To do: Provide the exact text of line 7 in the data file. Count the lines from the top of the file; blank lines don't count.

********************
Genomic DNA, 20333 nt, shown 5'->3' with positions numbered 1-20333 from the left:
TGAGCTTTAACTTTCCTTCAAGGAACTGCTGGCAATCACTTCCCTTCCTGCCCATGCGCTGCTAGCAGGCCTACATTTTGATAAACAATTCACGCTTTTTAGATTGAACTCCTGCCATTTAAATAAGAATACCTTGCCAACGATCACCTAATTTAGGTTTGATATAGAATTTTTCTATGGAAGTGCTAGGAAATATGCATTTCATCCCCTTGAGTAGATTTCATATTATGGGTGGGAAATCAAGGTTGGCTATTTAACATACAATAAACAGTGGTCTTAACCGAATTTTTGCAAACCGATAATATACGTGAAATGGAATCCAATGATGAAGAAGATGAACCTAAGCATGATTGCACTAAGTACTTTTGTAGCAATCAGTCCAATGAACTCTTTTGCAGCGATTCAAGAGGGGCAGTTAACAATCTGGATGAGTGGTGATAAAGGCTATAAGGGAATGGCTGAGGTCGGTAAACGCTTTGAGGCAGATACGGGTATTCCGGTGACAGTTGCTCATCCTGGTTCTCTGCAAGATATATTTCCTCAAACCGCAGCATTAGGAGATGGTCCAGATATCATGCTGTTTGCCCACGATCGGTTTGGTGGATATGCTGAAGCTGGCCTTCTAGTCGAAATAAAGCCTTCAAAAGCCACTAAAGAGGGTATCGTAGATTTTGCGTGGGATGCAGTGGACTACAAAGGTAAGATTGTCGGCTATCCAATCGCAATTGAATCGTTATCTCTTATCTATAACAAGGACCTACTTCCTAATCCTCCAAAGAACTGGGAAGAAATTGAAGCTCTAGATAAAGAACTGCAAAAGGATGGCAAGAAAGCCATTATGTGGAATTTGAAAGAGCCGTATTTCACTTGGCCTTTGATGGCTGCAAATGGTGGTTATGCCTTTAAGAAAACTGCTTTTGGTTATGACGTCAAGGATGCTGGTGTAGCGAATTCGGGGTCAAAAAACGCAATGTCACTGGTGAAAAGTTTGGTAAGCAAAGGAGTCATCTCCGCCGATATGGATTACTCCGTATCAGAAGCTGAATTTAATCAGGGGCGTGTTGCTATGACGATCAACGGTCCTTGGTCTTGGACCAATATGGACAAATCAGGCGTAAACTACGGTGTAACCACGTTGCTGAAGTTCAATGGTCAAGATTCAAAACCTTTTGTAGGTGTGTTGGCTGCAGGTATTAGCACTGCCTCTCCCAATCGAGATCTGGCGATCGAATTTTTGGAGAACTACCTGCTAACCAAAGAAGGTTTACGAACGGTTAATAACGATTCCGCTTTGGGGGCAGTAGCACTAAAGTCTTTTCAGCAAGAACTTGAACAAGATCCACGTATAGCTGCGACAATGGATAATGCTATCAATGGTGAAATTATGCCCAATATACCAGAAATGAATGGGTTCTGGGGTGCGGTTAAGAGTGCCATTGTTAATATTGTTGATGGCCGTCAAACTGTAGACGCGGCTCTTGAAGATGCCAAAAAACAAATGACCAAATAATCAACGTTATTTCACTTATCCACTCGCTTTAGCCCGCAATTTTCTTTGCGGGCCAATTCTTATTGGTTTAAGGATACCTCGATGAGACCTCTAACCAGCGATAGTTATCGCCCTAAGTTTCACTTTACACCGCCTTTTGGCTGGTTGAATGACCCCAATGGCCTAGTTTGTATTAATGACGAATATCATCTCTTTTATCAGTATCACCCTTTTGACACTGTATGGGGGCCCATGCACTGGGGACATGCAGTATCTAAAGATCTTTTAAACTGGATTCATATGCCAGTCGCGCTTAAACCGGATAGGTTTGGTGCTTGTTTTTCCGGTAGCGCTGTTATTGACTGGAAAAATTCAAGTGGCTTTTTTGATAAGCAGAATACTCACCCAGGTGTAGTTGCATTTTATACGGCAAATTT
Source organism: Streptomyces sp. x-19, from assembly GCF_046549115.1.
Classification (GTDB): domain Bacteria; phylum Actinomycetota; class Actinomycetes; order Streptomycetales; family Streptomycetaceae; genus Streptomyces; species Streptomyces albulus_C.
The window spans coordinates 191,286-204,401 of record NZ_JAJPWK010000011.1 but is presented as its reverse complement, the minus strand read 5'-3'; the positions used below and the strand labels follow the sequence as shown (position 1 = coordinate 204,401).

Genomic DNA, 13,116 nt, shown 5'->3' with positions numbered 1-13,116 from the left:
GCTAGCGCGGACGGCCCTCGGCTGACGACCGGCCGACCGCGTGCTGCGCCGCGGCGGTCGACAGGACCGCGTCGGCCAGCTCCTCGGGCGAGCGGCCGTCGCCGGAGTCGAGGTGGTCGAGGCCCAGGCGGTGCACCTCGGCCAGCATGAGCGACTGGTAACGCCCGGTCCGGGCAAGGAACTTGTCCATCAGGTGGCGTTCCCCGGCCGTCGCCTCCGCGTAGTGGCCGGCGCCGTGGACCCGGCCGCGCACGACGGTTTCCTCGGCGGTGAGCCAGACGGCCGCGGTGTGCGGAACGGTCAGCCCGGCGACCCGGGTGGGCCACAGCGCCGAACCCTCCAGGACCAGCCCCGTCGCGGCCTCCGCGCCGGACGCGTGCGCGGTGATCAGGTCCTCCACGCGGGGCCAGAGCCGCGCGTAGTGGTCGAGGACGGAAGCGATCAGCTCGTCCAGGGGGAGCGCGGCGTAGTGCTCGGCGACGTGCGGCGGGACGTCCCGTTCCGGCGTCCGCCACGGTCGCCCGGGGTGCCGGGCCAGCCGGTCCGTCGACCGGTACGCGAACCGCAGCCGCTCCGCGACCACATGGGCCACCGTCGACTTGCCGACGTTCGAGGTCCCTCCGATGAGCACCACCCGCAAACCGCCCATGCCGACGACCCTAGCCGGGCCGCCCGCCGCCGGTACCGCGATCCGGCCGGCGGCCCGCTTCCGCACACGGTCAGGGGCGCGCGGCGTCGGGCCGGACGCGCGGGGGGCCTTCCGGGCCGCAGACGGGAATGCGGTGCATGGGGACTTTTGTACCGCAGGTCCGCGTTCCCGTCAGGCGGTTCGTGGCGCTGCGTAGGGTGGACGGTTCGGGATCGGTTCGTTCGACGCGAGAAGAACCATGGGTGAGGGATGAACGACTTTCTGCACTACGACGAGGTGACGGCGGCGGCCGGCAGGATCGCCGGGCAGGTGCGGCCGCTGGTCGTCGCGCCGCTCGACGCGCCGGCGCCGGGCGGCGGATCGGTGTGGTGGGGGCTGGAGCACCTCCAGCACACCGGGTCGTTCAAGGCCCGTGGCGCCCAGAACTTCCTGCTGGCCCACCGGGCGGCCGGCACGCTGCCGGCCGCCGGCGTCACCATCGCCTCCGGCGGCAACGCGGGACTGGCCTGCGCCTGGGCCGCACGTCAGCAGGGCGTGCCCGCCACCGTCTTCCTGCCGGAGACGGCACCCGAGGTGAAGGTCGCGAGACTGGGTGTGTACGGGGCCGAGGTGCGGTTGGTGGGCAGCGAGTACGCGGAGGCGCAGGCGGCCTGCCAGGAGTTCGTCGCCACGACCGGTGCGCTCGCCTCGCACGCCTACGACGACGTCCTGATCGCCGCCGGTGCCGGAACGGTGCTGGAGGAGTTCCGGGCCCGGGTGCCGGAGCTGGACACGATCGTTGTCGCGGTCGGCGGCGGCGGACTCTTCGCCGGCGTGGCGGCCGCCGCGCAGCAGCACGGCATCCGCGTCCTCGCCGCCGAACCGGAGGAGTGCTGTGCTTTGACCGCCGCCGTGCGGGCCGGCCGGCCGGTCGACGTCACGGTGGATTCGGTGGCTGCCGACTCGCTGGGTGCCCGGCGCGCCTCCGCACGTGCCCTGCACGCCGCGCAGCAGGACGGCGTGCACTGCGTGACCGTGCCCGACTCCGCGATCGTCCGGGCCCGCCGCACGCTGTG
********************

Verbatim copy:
GCTAGCGCGGACGGCCCTCGGCTGACGACCGGCCGACCGCGTGCTGCGCCGCGGCGGTCGACAGGACCGCGTCGGCCAGCTCCTCGGGCGAGCGGCCGTCGCCGGAGTCGAGGTGGTCGAGGCCCAGGCGGTGCACCTCGGCCAGCATGAGCGACTGGTAACGCCCGGTCCGGGCAAGGAACTTGTCCATCAGGTGGCGTTCCCCGGCCGTCGCCTCCGCGTAGTGGCCGGCGCCGTGGACCCGGCCGCGCACGACGGTTTCCTCGGCGGTGAGCCAGACGGCCGCGGTGTGCGGAACGGTCAGCCCGGCGACCCGGGTGGGCCACAGCGCCGAACCCTCCAGGACCAGCCCCGTCGCGGCCTCCGCGCCGGACGCGTGCGCGGTGATCAGGTCCTCCACGCGGGGCCAGAGCCGCGCGTAGTGGTCGAGGACGGAAGCGATCAGCTCGTCCAGGGGGAGCGCGGCGTAGTGCTCGGCGACGTGCGGCGGGACGTCCCGTTCCGGCGTCCGCCACGGTCGCCCGGGGTGCCGGGCCAGCCGGTCCGTCGACCGGTACGCGAACCGCAGCCGCTCCGCGACCACATGGGCCACCGTCGACTTGCCGACGTTCGAGGTCCCTCCGATGAGCACCACCCGCAAACCGCCCATGCCGACGACCCTAGCCGGGCCGCCCGCCGCCGGTACCGCGATCCGGCCGGCGGCCCGCTTCCGCACACGGTCAGGGGCGCGCGGCGTCGGGCCGGACGCGCGGGGGGCCTTCCGGGCCGCAGACGGGAATGCGGTGCATGGGGACTTTTGTACCGCAGGTCCGCGTTCCCGTCAGGCGGTTCGTGGCGCTGCGTAGGGTGGACGGTTCGGGATCGGTTCGTTCGACGCGAGAAGAACCATGGGTGAGGGATGAACGACTTTCTGCACTACGACGAGGTGACGGCGGCGGCCGGCAGGATCGCCGGGCAGGTGCGGCCGCTGGTCGTCGCGCCGCTCGACGCGCCGGCGCCGGGCGGCGGATCGGTGTGGTGGGGGCTGGAGCACCTCCAGCACACCGGGTCGTTCAAGGCCCGTGGCGCCCAGAACTTCCTGCTGGCCCACCGGGCGGCCGGCACGCTGCCGGCCGCCGGCGTCACCATCGCCTCCGGCGGCAACGCGGGACTGGCCTGCGCCTGGGCCGCACGTCAGCAGGGCGTGCCCGCCACCGTCTTCCTGCCGGAGACGGCACCCGAGGTGAAGGTCGCGAGACTGGGTGTGTACGGGGCCGAGGTGCGGTTGGTGGGCAGCGAGTACGCGGAGGCGCAGGCGGCCTGCCAGGAGTTCGTCGCCACGACCGGTGCGCTCGCCTCGCACGCCTACGACGACGTCCTGATCGCCGCCGGTGCCGGAACGGTGCTGGAGGAGTTCCGGGCCCGGGTGCCGGAGCTGGACACGATCGTTGTCGCGGTCGGCGGCGGCGGACTCTTCGCCGGCGTGGCGGCCGCCGCGCAGCAGCACGGCATCCGCGTCCTCGCCGCCGAACCGGAGGAGTGCTGTGCTTTGACCGCCGCCGTGCGGGCCGGCCGGCCGGTCGACGTCACGGTGGATTCGGTGGCTGCCGACTCGCTGGGTGCCCGGCGCGCCTCCGCACGTGCCCTGCACGCCGCGCAGCAGGACGGCGTGCACTGCGTGACCGTGCCCGACTCCGCGATCGTCCGGGCCCGCCGCACGCTGTG